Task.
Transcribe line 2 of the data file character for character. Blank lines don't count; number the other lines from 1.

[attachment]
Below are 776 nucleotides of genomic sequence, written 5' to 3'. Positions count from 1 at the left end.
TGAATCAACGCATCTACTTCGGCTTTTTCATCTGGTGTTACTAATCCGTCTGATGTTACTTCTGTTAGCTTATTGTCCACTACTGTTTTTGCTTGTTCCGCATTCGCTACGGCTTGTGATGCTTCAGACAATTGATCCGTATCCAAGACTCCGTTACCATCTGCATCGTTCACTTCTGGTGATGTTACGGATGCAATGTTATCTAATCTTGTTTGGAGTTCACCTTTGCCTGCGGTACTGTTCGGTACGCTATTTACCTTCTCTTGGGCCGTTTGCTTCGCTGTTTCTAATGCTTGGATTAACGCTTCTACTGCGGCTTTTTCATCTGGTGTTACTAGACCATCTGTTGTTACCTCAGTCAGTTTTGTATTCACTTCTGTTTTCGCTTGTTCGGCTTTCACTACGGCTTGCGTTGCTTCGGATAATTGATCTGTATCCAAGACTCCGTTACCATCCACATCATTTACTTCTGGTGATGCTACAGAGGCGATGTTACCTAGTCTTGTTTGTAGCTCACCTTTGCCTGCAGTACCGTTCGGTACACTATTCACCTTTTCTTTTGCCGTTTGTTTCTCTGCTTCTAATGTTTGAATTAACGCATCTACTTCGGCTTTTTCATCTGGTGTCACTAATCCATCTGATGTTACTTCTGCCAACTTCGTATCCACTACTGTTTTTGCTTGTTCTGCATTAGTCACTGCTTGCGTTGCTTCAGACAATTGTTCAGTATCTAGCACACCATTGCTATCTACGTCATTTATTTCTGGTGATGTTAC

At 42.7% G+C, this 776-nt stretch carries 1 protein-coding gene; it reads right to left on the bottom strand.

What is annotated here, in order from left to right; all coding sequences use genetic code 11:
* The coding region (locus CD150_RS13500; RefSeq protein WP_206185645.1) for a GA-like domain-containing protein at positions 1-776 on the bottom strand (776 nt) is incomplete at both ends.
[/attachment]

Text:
TGAATCAACGCATCTACTTCGGCTTTTTCATCTGGTGTTACTAATCCGTCTGATGTTACTTCTGTTAGCTTATTGTCCACTACTGTTTTTGCTTGTTCCGCATTCGCTACGGCTTGTGATGCTTCAGACAATTGATCCGTATCCAAGACTCCGTTACCATCTGCATCGTTCACTTCTGGTGATGTTACGGATGCAATGTTATCTAATCTTGTTTGGAGTTCACCTTTGCCTGCGGTACTGTTCGGTACGCTATTTACCTTCTCTTGGGCCGTTTGCTTCGCTGTTTCTAATGCTTGGATTAACGCTTCTACTGCGGCTTTTTCATCTGGTGTTACTAGACCATCTGTTGTTACCTCAGTCAGTTTTGTATTCACTTCTGTTTTCGCTTGTTCGGCTTTCACTACGGCTTGCGTTGCTTCGGATAATTGATCTGTATCCAAGACTCCGTTACCATCCACATCATTTACTTCTGGTGATGCTACAGAGGCGATGTTACCTAGTCTTGTTTGTAGCTCACCTTTGCCTGCAGTACCGTTCGGTACACTATTCACCTTTTCTTTTGCCGTTTGTTTCTCTGCTTCTAATGTTTGAATTAACGCATCTACTTCGGCTTTTTCATCTGGTGTCACTAATCCATCTGATGTTACTTCTGCCAACTTCGTATCCACTACTGTTTTTGCTTGTTCTGCATTAGTCACTGCTTGCGTTGCTTCAGACAATTGTTCAGTATCTAGCACACCATTGCTATCTACGTCATTTATTTCTGGTGATGTTAC